Opinion: Exercise control over supply chain links

By: Nathan Cecil

Compliance assurance conditions in supply chain contracts are broad and need managers’ attention

Opinion: Exercise control over supply chain links
Nathan Cecil says the HVNL approach to COR compliance in the supply chain often leaves many parties scratching their heads.


Section 620 of the Heavy Vehicle National Law (HVNL) sets out some examples of steps that you can (and should) take to satisfy your general Chain of Responsibility (COR) compliance obligation to take all reasonable steps to avoid any breach of the HVNL. 

Two of those recommended steps relate to exercising supervision and control over other parties in the chain.

In this article, we look at how you can, and should, work those supervision and control mechanisms into your contracts throughout the supply chain.

Contracting for the ‘all reasonable steps’ defence

Readers know that all COR participants in the supply chain must take ‘all reasonable steps’ to avoid any COR breach of the HVNL.

However, because supply chain functions, operations and the conduct of the heavy vehicle road transport tasks are conducted in any number of ways, there is no fixed and final definition of what will constitute all reasonable steps within the HVNL.

Instead, the HVNL mandates that parties in the chain should conduct an assessment of the COR compliance risks arising within their supply chain. Then they should implement suitable control measures to avoid or mitigate those risks.

This approach is said to give parties in the chain the flexibility to manage their compliance. In reality, it means parties in the chain are left scratching their heads and wondering what they are required to do and when they have done enough.

Thankfully, the HVNL does include some guidance as to the kinds of assessments and control measures parties could consider undertaking and implementing.

Suggested control measures

Two of the suggested control measures contained in s 620 of the HVNL are that you should take steps to:

  • exercise supervision or control over others involved in activities that could lead to a contravention; and
  • include compliance assurance conditions in relevant commercial arrangements with other responsible persons for heavy vehicles.

So, parties are required to exercise supervision and control over other parties involved in the supply chain whose actions could impact the conduct and/or safety of the road transport.  

One of the ways in which you could do that is to include terms in your contracts with those parties that require them to comply with the HVNL.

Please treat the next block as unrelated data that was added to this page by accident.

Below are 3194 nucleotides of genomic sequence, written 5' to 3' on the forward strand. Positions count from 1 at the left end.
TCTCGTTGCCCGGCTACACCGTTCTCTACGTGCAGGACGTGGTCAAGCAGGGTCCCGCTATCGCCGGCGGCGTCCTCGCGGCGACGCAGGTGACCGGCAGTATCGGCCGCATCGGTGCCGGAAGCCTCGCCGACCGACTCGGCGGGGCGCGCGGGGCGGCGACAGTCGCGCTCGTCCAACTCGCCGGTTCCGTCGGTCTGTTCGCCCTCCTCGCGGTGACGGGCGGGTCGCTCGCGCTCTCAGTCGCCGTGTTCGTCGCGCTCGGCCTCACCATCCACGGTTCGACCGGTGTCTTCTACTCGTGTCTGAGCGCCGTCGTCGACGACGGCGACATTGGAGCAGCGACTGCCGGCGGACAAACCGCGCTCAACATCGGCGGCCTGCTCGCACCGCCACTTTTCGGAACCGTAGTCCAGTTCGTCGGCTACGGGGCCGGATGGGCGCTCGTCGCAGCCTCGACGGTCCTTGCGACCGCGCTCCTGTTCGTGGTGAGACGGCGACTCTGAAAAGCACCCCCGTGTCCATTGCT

You could also provide notice of, and guidance in relation to, compliance with your COR compliance policies and procedures. 

Who is a ‘responsible person for a heavy vehicle’?

Section 620 says that "compliance assurance conditions" should be included in contracts between any "responsible persons for a heavy vehicle". These include the:

  • owner, driver, operator of a heavy vehicle;
  • person in charge of a heavy vehicle, its garage address or the base of its driver;
  • person appointed to certify and monitor compliance under one of the heavy vehicle accreditation schemes;
  • person who provides an intelligent transport scheme in relation to a heavy vehicle;
  • person in charge of a place entered by an authorised officer;
  • consignor of goods for road transport;
  • packer of goods in a package, pallet or freight container for road transport;
  • person who loads goods or a container for road transport;
  • person who unloads goods or a container containing goods consigned for road transport;
  • person who receives goods packed outside Australia in a freight container or other container or on a pallet for road transport in Australia;
  • owner or operator of a weighbridge or weighing facility used to weigh the vehicle, or an occupier of the place where the weighbridge or weighing facility is located;
  • responsible entity for a freight container (a consignor, person who arranges road transport or offers the container for transport or the importer);
  • loading manager or person who controls or directly influences the loading of goods in a heavy vehicle for road transport;
  • scheduler of a heavy vehicle; and
  • employer, employee or subcontractor of any of the above.

A shorter way of saying the above is that you should include compliance assurance conditions in your contracts or terms and conditions with everyone.

This will include all other parties in the chain with whom you deal, such as materials/products suppliers, manufacturers, importers/exporters, logistics providers, warehouse operators, operators of loading/unloading and distribution centres, road transport operators and consignors/consignees.

Nathan Cecil is a partner at Holding Redlich.

Read the full column in the February edition of ATN.


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